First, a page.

Whilst those hailing Jonathan Glazer as the new Kubrick may be a tad premature with such exultations, there is no denying that Glazer is a unique voice in the filmmaking landscape, crafting films that, for many, prove challenging both thematically and narratively with characters that are far from likeable. With Under the Skin, Glazer presents his most obscure feature yet with a foray into science-fiction that leaves many questions unanswered and will no doubt leave audiences divided. An adaptation of a novel by Michel Faber, this a dark film in many ways; from the lighting, to the actions of the characters to the bleak version of Scotland that is presented as the backdrop for the strange goings-on that are never explained or contextualised. Scarlett Johansson is mesmerising in the lead role, a character whose name we never discover that is so unlike anything Johansson has done recently.
Johansson’s unnamed protagonist trawls the streets of Scotland in a white van, seeking out men who are ostensibly alone in the world and whose disappearance will cause nary a ripple in the lives of anybody else. Almost always operating under the cover of night, she leads her unsuspecting prey to a dilapidated house where they are engulfed by a liquid blackness that somehow seems to serve as a life force for Johansson’s character. Dialogue is minimal, confined mostly to the briefest of conversations as our predator lures her prey into her hypnotic web. Her utter lack of emotion and morality proves the catalyst for some very wrenching scenes, none more so than when she watches a couple drown, kidnaps their would-be rescuer and leaves a young baby crying, abandoned on the beach, completely alone as darkness falls on a typically cold and windy Scottish day. Her indifference to the suffering of others is chilling but necessary because when our huntress does start to make an emotional connection with the men she meets, including a young man with a facial disfigurement and a lonely good samaritan that she meets at a bus stop in a small town, she quite literally starts to unravel.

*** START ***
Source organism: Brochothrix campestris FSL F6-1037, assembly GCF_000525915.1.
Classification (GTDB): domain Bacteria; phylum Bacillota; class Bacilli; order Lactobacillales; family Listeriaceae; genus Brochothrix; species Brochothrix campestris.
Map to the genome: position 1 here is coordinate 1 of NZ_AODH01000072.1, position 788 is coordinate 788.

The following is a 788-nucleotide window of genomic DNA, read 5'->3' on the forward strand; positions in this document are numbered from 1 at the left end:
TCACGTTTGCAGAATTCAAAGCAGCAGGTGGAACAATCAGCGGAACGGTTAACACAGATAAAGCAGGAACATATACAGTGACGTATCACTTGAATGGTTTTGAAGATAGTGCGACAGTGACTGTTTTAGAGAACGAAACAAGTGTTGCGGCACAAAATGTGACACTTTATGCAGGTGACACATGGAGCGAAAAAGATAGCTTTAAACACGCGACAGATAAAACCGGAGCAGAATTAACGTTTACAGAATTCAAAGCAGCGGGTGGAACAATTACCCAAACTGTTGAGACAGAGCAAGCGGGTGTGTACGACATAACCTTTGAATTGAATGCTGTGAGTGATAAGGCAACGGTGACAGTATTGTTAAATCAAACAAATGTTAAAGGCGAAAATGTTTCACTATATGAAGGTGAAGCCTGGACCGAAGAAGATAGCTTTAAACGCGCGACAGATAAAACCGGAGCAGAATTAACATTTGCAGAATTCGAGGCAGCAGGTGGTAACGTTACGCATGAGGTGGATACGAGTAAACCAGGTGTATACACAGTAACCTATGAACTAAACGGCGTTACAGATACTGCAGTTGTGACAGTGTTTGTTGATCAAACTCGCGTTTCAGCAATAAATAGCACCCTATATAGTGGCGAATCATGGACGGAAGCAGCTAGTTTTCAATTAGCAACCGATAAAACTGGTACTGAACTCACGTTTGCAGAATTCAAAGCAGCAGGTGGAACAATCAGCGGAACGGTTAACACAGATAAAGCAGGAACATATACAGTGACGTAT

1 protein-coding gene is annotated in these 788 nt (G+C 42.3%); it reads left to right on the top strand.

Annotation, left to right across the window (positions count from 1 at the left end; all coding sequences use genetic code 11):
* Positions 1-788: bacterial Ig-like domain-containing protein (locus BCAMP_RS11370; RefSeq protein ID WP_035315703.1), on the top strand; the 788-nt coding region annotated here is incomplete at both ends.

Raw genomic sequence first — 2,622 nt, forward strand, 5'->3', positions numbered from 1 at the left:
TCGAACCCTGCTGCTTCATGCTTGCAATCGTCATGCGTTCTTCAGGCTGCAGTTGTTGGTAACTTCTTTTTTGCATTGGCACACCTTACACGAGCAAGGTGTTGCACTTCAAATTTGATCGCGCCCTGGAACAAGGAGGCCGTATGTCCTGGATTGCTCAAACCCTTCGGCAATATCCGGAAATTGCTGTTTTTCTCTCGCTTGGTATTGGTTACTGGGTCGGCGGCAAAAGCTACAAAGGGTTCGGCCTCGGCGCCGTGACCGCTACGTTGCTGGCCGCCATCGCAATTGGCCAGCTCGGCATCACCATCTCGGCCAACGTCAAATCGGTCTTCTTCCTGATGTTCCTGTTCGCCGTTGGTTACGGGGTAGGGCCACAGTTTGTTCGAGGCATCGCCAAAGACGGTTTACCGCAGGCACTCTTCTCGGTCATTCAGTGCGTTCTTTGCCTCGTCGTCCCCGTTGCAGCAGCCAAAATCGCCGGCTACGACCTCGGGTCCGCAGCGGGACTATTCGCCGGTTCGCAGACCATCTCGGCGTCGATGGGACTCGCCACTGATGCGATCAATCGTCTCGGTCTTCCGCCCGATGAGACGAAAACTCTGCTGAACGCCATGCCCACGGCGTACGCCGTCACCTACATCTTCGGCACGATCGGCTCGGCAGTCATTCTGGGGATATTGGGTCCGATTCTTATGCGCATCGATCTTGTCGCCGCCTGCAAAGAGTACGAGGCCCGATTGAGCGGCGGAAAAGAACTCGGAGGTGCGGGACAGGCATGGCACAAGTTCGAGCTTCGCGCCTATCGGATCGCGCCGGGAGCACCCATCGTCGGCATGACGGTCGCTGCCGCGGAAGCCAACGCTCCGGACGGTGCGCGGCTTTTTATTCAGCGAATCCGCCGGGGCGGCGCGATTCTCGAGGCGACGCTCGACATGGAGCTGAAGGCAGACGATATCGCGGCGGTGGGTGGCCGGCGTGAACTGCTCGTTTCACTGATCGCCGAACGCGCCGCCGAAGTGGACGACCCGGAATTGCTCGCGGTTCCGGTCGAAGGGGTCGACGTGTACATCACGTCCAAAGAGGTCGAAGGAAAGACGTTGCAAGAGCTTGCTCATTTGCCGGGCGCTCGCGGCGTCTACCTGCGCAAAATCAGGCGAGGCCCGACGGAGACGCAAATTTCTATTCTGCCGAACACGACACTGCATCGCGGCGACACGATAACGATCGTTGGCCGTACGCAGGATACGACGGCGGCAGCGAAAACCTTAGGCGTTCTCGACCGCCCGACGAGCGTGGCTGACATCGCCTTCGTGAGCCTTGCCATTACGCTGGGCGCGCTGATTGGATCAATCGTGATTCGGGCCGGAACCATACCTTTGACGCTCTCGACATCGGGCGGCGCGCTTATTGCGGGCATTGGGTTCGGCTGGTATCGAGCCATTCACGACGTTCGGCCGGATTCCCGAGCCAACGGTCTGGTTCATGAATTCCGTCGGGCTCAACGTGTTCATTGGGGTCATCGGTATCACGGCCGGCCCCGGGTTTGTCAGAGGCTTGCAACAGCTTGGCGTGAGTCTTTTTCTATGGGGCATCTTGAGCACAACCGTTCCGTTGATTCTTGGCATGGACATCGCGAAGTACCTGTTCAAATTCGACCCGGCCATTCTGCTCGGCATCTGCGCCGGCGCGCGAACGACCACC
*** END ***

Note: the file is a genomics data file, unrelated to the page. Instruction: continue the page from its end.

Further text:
For much of the running time of this film, I couldn’t help but think of it as a feminist statement of some kind, as strange as that sounds given it is the work of a 49-year-old British man. First and foremost, it is a film with a female character (of sorts) that drives every aspect of the narrative and, whilst Johansson is naked at various times it is, in fact, the men she meets who are the most gratuitously exposed. It plays as a stark contrast to the endless array of films in which women are the prey at the mercy of predatory and manipulative men. Furthermore, she has a motorcycle riding offsider (who also remains unnamed throughout) at her beck and call, to clean up any mess she has left behind. The exact nature of the relationship between the pair, or how they communicate with each other given we never see them in the same place at the same time, is one of many mysteries that permeate this surreal cinematic experience. Ultimately though, the ending forced me to reconsider such feminist interpretations and totally re-evaluate my reading of everything that went before it.
Many people will find this film difficult, from the elusiveness of the character to her penchant for preying on innocent men. However, she never forces any of them to get into the van and she does not pursue them for sex, it is purely for survival. Her appearance here following the likes of Don Jon and Her seems to be part of a strategy from Johansson to complement her blockbuster roles with more sedate and interesting pieces and it is a welcome move from the actress who was so good in early outings such as Ghost World and Lost in Translation. With only his third feature, following the fabulous Sexy Beast and the polarising Birth, Glazer has firmly established himself as a filmmaker with a unique vision and a determination to bring interesting stories to the screen. There is nothing easy about this film and despite, or perhaps because of, that, it is an utterly bewitching experience. My guess is that viewers will either love it or loathe it and I can understand either reaction. For the record, I think Under the Skin is pretty darn good.